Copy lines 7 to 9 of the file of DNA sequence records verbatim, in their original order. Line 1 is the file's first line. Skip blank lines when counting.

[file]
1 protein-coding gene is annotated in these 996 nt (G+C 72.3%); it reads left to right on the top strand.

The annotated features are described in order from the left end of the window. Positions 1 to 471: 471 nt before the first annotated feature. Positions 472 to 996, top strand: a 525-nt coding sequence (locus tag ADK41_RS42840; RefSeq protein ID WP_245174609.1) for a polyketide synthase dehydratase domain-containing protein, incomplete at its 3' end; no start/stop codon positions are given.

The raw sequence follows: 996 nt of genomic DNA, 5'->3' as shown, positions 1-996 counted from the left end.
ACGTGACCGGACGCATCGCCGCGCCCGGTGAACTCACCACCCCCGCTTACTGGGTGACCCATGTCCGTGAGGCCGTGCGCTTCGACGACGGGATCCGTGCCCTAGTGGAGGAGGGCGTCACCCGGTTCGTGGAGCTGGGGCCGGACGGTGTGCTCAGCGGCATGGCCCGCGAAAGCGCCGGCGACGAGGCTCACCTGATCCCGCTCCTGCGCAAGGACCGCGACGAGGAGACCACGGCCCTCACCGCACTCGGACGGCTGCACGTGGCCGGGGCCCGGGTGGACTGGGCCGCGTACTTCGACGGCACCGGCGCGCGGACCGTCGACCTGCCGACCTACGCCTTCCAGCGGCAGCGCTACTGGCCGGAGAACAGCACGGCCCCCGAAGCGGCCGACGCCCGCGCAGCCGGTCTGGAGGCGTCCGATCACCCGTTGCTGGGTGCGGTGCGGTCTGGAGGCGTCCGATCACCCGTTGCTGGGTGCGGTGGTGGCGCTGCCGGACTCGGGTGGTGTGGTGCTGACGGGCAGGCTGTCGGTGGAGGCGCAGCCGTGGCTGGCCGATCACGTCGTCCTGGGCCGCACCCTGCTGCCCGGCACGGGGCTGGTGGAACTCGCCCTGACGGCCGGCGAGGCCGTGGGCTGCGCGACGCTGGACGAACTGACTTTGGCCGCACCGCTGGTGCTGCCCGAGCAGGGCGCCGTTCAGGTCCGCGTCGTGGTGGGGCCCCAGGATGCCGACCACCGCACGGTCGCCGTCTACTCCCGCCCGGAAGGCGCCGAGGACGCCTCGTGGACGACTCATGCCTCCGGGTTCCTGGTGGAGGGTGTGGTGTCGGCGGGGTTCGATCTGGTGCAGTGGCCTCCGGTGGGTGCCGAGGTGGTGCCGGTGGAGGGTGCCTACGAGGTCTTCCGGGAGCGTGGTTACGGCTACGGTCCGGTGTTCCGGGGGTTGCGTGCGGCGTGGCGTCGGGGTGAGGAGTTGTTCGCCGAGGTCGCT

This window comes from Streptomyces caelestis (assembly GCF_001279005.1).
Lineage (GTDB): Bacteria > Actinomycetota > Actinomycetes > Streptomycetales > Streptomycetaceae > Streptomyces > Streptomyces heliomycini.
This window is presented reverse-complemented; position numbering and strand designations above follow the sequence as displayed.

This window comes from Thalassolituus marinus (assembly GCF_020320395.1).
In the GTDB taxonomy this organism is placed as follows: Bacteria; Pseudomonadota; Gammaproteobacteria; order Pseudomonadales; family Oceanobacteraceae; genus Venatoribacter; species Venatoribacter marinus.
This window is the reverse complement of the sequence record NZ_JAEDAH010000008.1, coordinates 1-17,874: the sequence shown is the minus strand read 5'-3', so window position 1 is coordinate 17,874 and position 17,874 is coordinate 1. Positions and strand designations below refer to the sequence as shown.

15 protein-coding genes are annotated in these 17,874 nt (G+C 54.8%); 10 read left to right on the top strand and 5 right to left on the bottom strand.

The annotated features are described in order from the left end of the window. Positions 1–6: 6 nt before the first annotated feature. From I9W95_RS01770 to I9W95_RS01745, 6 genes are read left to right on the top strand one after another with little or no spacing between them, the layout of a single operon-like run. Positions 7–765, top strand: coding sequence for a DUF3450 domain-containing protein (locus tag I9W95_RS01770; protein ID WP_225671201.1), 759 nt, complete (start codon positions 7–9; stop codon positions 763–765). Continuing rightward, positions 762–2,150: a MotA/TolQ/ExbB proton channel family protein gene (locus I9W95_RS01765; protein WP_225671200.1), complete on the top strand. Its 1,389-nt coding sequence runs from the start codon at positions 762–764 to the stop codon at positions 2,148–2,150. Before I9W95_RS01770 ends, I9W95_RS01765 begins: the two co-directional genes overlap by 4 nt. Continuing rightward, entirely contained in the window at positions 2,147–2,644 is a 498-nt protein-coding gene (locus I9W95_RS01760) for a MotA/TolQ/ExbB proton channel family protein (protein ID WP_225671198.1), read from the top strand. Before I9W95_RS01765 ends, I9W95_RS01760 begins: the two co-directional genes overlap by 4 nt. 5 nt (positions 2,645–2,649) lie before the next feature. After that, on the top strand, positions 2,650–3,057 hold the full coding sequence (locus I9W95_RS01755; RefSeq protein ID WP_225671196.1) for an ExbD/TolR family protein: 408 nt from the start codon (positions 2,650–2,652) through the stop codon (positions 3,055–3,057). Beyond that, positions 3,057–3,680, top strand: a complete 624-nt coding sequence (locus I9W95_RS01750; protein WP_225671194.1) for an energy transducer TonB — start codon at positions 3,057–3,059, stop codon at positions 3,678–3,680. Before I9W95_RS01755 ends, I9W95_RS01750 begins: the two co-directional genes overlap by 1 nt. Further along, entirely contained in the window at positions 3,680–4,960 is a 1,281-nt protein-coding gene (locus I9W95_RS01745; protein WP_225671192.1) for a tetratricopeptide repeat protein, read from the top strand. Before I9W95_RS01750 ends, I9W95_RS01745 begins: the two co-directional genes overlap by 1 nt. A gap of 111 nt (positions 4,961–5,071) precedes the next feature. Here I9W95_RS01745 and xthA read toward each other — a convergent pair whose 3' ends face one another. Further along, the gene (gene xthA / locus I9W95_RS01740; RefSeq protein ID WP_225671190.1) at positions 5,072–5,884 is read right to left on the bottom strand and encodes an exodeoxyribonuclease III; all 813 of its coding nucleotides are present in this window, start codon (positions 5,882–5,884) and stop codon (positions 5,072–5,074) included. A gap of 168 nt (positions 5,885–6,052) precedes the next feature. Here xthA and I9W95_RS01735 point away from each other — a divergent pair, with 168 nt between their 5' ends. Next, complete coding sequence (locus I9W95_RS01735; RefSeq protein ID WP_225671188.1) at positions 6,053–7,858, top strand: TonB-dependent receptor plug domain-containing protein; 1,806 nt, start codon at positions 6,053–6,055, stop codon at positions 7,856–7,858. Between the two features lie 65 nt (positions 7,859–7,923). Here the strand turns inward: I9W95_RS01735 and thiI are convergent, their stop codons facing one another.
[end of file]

This window is presented reverse-complemented; position numbering and strand designations above follow the sequence as displayed.

This window comes from Thalassolituus marinus (assembly GCF_020320395.1).
In the GTDB taxonomy this organism is placed as follows: Bacteria; Pseudomonadota; Gammaproteobacteria; order Pseudomonadales; family Oceanobacteraceae; genus Venatoribacter; species Venatoribacter marinus.